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Finite Age of the Universe

Big Bang ExpansionThe Planck mission team and other sources have determined that the universe began 13.8 billion years ago at a moment known as the big bang. This was not an explosion of matter filling empty space, but it was space and time that were expanding. Time is a property of our universe, and it began at the big bang. There is no sense in asking about what was before, because there was no before. The cause of this event would be completely outside of time and space. This represents the boundary of science and introduces the logical reason that the universe had a Creator.

The graphic to the right, from the WMAP Science Team at NASA, portrays a detailed picture of space-time. The lateral direction is time. The universe began in a hot dense state and over time has expanded and cooled. The initial high energy state (and low entropy) of the universe provided the energy needed for formation of matter.  

Fundamental to all sciences is the law of conservation of energy (1st law of thermodynamics). Energy cannot be created nor destroyed, it can only change forms. However, when energy changes form it always flows into a less useful state, causing an increase in entropy (2nd law of thermodynamics). No closed system can ever experience a decrease in entropy. This same law forbids the construction of perpetual motion devices. The universe is the ultimate closed system, no matter how big it is, there is still a fixed amount of energy available on a volumetric basis.  

A small portion of the initial energy was stored up in the formation of matter, primarily hydrogen (75%) and helium (25%). Stars consume hydrogen through fusion, converting it into helium and releasing a lot of energy. This energy is dissipated as light and heat, thus providing warmth to nearby planets. Larger stars can also burn helium to produce even heavier elements up to iron. When a massive star goes supernova, the energy of the explosion produces elements heavier than iron and spreads the new elements into space. From the beginning until now stars have already consumed 2% of the universes initial store of hydrogen. Eventually, after a very long time, all the hydrogen will be consumed or be dispersed beyond recovery, and the universe will grow dim. With no useful energy, the universe will experience a cold, dark end.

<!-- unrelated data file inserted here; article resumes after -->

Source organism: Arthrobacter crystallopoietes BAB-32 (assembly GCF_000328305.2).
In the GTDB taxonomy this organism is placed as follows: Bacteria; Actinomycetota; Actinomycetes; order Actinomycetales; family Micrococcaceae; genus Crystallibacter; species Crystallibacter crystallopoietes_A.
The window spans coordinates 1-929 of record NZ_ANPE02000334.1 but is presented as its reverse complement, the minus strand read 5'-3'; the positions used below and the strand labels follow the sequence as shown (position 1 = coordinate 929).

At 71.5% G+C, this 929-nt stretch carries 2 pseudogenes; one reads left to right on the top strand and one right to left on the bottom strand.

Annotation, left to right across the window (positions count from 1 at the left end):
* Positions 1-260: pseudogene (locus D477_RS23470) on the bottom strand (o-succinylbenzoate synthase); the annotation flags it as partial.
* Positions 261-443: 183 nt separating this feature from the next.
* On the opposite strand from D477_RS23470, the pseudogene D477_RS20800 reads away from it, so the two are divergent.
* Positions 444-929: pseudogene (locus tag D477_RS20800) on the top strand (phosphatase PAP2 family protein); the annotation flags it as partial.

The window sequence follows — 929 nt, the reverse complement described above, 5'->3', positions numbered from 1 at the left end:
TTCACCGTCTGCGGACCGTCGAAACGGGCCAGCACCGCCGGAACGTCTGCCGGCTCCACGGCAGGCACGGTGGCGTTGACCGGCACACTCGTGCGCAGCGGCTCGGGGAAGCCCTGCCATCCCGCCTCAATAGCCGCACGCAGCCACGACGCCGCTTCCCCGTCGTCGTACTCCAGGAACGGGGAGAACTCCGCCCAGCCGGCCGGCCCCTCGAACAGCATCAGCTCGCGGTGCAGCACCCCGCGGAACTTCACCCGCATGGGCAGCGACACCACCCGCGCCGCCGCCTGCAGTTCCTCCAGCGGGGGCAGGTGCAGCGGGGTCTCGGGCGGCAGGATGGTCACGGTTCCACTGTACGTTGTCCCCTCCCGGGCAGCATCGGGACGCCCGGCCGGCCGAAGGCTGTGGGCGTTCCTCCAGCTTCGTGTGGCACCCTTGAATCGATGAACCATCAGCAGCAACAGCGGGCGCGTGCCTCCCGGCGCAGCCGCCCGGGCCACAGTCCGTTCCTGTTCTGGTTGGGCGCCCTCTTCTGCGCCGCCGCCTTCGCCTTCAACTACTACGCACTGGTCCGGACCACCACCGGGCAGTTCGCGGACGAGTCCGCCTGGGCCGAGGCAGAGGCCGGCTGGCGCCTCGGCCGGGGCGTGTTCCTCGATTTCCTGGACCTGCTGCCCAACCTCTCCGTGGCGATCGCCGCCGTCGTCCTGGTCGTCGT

One has to ask, if energy always becomes more dispersed, always becoming less useful, then where did our initial store of useful energy come from? An easy out might be to propose that the universe is not bound to the second law. But this would be contrary to all scientific evidence we have. It seems that the universe needs some supernatural force to provide the initial high energy density that still powers the universe today.

The universe needs a cause to exist, it also needs a source for its initial supply of energy. These two facts alone provide compelling evidence for a created universe. But this is only a small part of the whole story. It turns out the universe needs a lot of things from its Creator, to allow it to exist, to have complexity, and to have life. (See the Fine Tuned Universe).  

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updated Jun 17, 2013
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